The award recognises the environmental efforts of European cities to inspire positive change and leadership in the transformation to a more sustainable future. The other finalists in the competition were Lille and Strasbourg in France.
“The European Green Capital 2021 title brings a lot of responsibility to be a strong role model for cities across Europe, as we all work together to preserve and restore our planet and tackle climate change,” said Karmenu Vella, commissioner for environment, fisheries and maritime affairs at the European Commission.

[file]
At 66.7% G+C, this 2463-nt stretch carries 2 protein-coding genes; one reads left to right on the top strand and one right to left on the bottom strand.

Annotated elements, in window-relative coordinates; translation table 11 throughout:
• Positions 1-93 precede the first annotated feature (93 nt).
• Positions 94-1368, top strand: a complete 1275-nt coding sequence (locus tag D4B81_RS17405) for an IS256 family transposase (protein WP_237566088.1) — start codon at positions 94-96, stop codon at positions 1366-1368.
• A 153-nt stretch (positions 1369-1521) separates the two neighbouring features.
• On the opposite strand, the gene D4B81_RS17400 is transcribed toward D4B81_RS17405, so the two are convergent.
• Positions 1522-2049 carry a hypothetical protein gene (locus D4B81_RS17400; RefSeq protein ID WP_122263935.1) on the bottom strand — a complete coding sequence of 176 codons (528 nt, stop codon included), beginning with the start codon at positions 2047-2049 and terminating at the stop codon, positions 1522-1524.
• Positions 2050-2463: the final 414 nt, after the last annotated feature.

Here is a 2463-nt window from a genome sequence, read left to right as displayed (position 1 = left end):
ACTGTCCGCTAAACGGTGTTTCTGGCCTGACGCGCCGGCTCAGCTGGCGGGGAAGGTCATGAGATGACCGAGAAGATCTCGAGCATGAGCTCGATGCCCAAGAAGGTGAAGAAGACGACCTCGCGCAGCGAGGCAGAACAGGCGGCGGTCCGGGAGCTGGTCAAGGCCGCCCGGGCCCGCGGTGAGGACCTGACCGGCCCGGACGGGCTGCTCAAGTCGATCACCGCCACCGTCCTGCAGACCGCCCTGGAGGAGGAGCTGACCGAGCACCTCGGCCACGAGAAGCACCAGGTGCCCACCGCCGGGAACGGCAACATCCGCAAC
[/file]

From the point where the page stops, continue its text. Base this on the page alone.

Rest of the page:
Lahti was chosen as the capital by a unanimous decision by the international jury, which congratulated the city’s efforts in the fields of air quality, governance, waste management, green growth and eco-innovation. The jury was especially impressed with Lahti’s air quality plan, which has led to a considerable drop in emissions since its adoption in 1997.
“Lahti has the environmental credibility and passion to embrace that responsibility and be an inspiring international leader,” added Vella.
The ceremony also saw Ireland’s Limerick and Belgium’s Mechelen pick up the European Green Leaf Award for 2020. The 75 000-euro award is a recognition of the cities’ potential to act as green ambassadors for smaller cities. The Finnish city of Lappeenranta made it into the finals.